This morning, I decided against writing a post about an unpleasant exchange that took place at my hotel in New York last weekend. Just then, R.E.M.'s Leaving New York started to play and changed my mind.
I arrived at the hotel and was surprised to hear that the specific room I'd reserved was not available. I'd confirmed it was warm and waiting mere days earlier. The girl at the desk called over a colleague and advised him of the situation briefly.
The gentleman didn't bother to look up at me but rather, went to work on his computer and said Let me check and see if there's any other rooms that's available. I asked him why if my reservation had been confirmed was it no longer available. He looked up and said:
You know what? When you make a reservation, there's no guarantees. Like what if the hotel burned down? We wouldn't be able to give you the room you reserved you know?
And did the hotel burn down?
You're getting sarcastic with me.
Yes, you're offering an example that while true makes no sense in this situation. If you can explain why you're rescinding my reservation and if you have an alternative or option you can tell me about, I'll be more understanding.
Now you're just trying to get something and that's not going to work.
I asked him for his name and he gave me his card which identified him as the VIP/Events Co-ordinator.
Are you sure this is your card? I find it hard to believe that the title is correct considering the way you're talking to me.
Although I could tell he wanted to, the one part of his customer service training that stayed with him stopped him from punching me in the face.
There's another room I can show you and it's upgraded and that's all that's available. I followed him, he showed me the room and I told him it was lovely and would be fine.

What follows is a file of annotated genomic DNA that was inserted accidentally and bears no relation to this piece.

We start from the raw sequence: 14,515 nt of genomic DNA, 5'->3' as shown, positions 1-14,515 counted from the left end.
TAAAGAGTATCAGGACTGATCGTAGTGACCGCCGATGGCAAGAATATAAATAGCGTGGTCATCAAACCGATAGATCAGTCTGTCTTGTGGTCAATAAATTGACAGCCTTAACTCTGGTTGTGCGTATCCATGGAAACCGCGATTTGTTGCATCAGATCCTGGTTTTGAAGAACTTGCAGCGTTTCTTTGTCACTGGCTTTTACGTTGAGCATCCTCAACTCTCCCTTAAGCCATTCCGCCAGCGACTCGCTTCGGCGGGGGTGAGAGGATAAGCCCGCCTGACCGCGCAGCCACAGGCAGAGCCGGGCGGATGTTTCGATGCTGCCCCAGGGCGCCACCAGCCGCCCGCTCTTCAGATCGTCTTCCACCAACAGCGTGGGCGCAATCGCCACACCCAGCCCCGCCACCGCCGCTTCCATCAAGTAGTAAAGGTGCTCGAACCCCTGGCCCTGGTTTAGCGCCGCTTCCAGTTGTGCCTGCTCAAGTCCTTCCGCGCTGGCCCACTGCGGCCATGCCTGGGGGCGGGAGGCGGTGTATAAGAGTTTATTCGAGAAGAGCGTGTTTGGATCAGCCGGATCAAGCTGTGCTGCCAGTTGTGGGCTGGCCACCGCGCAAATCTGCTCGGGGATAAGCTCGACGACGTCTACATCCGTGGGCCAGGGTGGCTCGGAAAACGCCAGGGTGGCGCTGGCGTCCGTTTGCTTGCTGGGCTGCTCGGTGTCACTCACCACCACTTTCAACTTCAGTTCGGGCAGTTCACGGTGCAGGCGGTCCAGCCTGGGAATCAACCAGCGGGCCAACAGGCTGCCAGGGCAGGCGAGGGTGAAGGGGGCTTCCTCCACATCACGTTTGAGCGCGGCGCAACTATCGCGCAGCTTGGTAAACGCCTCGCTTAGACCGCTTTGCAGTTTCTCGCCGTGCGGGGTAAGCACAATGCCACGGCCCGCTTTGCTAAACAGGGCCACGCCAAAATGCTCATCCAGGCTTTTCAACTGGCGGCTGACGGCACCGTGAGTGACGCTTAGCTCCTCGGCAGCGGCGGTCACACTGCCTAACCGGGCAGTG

As soon as I said this, he said it'll be an extra $300 because of the upgrades.
I won't be paying for upgrades based on a mistake your hotel made.
Well, I'll check on that and let you know.
I got a call within minutes saying that I could have the room without additional charges and later, a letter of profuse apology was slipped under the door with vouchers for free meals in the hotel restaurant.
On the flight home, I read an article in the New York magazine I'd picked up of at all places, the hotel. It dealt with the finer points of hospitality delivered by restaurant owner Danny Meyer.
Following a reservation mishap involving the restaurant the interview took place in, Meyer had this to say:
That's a service error, not to honor the commitment of a reservation. Hospitality could have overcome that. It's an important distinction. Service is delivering on your promise. Hospitality is making people feel good while you're delivering on your promise. I would want our team to say it sounds like we made a mistake.
What if he knew they didn't, if the customer was simply a crackpot?
I would still say it sounds like we may have dropped the ball on your reservation.
I've now torn the article from the magazine and put it in an envelope addressed to my favourite VIP coordinator. I'm not convinced he can read but maybe someone can explain it to him. That doesn't make me too much of a crackpot I hope.